Thursday, October 11, 2018
12:15 PM - 1:45 PM
352 Haines Hall
Los Angeles, CA 91311
Since the passage of NAFTA, peasants have been treated as marginal figures for Mexico’s economic growth and as objects of social re-engineering. One of the most insidious aspects of this social re-engineering is the introduction of ideas about “gender progress”, which are intended to re-educate the rural poor to form the kinds of gender relations that can presumably lead to economic progress and a vigorous citizenry. I draw attention to the contradictions between state formulations of “gender progress” and the racialized and gendered labor niches to which Nahuas and Teeneks of the Huasteca region and Monterrey, Nuevo León are sidelined. Ultimately, I trace how Nahuas and Teeneks position themselves vis-à-vis this form of biopolitical citizenship which emphasizes gender progress as a new metric of inclusion.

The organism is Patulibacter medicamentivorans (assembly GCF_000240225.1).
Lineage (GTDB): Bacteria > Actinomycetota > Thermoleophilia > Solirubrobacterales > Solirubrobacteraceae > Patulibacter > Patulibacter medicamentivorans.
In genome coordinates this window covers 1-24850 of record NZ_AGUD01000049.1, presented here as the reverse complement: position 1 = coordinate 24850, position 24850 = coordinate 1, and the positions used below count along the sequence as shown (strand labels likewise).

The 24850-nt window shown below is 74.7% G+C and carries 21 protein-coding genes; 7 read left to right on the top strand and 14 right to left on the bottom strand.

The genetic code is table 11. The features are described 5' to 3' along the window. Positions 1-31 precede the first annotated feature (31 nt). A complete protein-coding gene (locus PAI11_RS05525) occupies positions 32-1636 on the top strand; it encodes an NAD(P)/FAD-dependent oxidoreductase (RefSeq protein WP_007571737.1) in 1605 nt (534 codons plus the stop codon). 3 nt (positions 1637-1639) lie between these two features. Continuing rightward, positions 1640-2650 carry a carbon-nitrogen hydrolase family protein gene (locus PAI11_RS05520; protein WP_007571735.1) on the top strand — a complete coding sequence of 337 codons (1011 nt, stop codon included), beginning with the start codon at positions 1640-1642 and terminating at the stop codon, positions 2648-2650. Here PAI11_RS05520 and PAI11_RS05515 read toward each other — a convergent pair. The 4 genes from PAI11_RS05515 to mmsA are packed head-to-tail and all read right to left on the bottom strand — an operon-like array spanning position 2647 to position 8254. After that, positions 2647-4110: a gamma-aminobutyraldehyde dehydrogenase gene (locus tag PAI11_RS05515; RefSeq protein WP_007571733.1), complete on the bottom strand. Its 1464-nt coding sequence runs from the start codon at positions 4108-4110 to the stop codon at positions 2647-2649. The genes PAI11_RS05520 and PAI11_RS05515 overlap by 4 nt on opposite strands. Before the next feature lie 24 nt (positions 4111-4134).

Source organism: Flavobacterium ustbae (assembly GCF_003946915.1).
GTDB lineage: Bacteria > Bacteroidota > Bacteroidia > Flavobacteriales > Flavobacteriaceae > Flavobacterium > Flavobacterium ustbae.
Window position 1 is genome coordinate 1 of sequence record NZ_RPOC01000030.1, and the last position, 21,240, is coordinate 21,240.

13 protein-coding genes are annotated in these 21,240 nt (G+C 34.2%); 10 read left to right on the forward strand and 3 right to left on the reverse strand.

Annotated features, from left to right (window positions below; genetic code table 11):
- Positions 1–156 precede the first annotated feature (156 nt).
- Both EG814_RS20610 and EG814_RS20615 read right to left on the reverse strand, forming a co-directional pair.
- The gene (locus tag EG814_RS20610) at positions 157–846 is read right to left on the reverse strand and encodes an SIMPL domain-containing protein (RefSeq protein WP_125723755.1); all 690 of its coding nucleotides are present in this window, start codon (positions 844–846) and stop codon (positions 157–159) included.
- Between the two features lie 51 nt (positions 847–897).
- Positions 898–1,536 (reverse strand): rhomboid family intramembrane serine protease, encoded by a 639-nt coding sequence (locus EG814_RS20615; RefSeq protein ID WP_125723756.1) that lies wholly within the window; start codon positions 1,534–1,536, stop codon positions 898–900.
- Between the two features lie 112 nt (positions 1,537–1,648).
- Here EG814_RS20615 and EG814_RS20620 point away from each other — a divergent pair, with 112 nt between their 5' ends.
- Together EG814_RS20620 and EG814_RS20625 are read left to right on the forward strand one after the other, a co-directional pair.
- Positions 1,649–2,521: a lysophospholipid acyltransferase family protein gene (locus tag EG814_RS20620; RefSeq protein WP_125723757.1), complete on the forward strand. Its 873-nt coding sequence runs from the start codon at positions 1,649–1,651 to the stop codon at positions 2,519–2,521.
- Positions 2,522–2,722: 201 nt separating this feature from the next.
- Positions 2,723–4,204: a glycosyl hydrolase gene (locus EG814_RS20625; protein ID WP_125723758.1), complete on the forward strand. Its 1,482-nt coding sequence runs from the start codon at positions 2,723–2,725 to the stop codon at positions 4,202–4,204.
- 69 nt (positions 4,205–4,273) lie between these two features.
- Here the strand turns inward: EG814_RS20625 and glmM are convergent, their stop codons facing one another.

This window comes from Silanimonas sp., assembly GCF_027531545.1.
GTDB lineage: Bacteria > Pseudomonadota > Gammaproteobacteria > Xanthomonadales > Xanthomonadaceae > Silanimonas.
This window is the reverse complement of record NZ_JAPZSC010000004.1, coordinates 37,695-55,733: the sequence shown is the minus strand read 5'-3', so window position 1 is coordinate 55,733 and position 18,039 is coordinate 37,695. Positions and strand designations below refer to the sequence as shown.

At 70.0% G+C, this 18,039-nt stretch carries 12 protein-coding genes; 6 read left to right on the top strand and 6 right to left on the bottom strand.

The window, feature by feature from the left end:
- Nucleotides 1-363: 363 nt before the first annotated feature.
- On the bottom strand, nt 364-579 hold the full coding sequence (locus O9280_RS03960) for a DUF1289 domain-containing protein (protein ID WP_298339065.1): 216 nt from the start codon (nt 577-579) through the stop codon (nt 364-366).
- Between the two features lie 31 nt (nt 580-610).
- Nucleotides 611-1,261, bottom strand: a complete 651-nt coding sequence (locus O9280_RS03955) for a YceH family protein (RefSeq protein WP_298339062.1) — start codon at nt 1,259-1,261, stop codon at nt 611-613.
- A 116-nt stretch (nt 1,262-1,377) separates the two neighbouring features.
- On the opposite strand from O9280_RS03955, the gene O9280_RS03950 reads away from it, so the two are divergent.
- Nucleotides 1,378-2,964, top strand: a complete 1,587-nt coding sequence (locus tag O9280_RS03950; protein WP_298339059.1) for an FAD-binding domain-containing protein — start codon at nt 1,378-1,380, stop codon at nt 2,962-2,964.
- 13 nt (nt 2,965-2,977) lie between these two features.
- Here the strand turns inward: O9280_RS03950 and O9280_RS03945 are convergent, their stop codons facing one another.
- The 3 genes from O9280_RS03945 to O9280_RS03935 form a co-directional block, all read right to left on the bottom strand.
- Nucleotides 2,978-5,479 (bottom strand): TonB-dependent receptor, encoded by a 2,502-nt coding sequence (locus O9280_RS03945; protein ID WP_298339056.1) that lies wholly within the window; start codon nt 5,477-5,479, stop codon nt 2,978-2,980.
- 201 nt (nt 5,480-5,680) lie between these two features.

Raquel Pacheco received her Ph.D. in Anthropology from the University of California, San Diego in 2017 and is a UC President’s Postdoctoral Fellow in the Department of Anthropology at UC Santa Cruz. Her research interests focus on the intersections between gender, indigeneity, citizenship, and economic restructuring. She conducted ethnographic research on the state’s propagation of so-called progressive gender ideals among rural and migrant indigenous populations in the Huasteca region of Hidalgo and the state of Nuevo León, Mexico. Pacheco is currently working on her book, Re-making the Indigenous Countryside: The Civilizing Project of Gender Progress in Neoliberal Mexico.
Cost: Free & Open to the Public
Download File: Raquel-Pacheco-flyer-ic-az5.pdf
Sponsor(s): Culture, Power, Social Change (CPSC)